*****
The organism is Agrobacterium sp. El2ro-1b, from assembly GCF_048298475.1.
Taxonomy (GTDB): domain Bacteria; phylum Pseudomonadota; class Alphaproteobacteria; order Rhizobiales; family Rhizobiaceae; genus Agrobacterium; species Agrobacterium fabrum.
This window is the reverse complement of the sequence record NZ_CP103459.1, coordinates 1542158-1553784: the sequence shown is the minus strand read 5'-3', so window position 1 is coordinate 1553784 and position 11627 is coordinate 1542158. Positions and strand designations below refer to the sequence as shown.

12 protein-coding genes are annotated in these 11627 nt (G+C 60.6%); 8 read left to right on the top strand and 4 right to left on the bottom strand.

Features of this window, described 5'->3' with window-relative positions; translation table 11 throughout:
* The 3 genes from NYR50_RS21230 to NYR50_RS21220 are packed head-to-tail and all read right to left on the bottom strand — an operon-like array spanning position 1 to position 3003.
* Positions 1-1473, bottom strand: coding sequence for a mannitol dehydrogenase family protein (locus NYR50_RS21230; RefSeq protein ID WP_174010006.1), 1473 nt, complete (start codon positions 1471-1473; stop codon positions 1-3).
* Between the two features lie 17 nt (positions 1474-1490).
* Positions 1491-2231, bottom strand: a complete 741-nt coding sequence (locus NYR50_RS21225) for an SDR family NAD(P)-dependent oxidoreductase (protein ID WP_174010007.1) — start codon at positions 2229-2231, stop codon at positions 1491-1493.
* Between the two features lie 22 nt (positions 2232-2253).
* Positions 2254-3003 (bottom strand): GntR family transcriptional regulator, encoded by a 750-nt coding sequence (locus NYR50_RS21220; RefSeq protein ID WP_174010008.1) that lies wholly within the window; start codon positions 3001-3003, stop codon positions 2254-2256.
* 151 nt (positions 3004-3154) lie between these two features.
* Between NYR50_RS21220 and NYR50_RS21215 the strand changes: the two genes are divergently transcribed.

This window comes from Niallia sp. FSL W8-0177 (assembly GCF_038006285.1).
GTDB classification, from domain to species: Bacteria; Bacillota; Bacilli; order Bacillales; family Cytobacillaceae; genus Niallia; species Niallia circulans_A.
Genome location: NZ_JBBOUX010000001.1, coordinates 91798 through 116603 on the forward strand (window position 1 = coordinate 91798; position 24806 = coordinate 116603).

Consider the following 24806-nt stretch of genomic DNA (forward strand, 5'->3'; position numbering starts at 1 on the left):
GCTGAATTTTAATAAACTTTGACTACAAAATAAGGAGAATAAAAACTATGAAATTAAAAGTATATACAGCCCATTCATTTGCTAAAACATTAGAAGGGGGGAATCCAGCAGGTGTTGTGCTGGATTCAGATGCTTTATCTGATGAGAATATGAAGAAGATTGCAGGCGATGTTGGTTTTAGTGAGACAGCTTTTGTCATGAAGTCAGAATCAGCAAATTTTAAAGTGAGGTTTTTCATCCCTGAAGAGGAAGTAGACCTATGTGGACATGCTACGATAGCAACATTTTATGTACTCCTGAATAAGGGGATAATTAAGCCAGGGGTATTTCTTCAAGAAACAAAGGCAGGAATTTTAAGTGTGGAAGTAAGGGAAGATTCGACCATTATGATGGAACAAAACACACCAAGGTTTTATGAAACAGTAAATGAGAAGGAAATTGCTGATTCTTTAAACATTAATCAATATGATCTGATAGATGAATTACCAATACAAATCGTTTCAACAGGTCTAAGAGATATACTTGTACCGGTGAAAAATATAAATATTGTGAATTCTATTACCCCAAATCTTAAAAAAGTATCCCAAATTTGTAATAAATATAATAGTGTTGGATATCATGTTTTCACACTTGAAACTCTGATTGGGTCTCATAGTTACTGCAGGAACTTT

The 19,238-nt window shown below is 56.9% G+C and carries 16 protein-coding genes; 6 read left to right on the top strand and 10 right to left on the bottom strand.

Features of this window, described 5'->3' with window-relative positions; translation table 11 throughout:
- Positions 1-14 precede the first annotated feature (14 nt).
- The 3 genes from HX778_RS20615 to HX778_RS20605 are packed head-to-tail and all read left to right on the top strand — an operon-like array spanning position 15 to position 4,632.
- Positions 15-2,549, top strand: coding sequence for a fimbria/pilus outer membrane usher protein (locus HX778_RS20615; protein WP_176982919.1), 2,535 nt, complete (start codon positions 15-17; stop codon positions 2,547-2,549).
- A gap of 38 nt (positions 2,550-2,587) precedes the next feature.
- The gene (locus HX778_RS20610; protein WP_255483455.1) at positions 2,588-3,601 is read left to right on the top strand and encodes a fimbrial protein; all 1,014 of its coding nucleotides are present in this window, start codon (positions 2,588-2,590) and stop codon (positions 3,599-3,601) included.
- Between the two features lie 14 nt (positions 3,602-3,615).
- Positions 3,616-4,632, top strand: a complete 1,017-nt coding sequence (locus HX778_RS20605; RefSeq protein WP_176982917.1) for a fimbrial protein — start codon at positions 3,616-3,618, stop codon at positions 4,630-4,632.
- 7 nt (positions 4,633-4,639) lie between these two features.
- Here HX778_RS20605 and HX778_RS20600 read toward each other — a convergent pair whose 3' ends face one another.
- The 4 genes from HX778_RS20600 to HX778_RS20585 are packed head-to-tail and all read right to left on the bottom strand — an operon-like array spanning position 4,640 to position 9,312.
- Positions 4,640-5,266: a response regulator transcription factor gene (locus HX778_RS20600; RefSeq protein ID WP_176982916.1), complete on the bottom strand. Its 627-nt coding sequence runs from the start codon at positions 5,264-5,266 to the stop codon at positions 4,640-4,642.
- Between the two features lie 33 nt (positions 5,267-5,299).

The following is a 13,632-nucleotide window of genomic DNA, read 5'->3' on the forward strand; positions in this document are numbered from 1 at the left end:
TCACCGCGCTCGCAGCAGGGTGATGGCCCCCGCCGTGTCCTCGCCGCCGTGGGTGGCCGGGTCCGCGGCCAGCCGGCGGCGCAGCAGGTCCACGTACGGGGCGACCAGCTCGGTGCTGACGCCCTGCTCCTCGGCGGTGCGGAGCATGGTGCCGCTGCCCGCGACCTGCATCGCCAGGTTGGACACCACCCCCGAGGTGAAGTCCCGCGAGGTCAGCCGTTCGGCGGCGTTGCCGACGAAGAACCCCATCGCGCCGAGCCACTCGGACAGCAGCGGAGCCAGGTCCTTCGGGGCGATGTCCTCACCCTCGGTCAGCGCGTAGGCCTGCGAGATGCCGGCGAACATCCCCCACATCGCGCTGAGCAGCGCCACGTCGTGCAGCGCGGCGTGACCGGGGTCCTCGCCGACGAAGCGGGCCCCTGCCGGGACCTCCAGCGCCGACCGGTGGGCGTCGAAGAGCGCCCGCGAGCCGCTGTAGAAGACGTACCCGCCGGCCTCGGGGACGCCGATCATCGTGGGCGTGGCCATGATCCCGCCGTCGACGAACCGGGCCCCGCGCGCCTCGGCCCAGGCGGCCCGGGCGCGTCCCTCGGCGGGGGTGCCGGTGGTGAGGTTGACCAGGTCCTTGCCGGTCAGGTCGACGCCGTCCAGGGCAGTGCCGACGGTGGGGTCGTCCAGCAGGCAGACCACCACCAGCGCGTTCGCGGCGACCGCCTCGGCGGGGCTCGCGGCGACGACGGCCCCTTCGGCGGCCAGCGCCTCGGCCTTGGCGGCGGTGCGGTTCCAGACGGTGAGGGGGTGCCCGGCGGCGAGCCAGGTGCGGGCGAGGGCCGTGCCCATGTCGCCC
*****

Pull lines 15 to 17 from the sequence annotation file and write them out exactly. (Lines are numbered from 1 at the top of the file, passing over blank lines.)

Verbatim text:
GTDB classification, from domain to species: Bacteria; Bacillota; Bacilli; order Bacillales; family Cytobacillaceae; genus Niallia; species Niallia circulans_A.
Genome location: NZ_JBBOUX010000001.1, coordinates 91798 through 116603 on the forward strand (window position 1 = coordinate 91798; position 24806 = coordinate 116603).

Consider the following 24806-nt stretch of genomic DNA (forward strand, 5'->3'; position numbering starts at 1 on the left):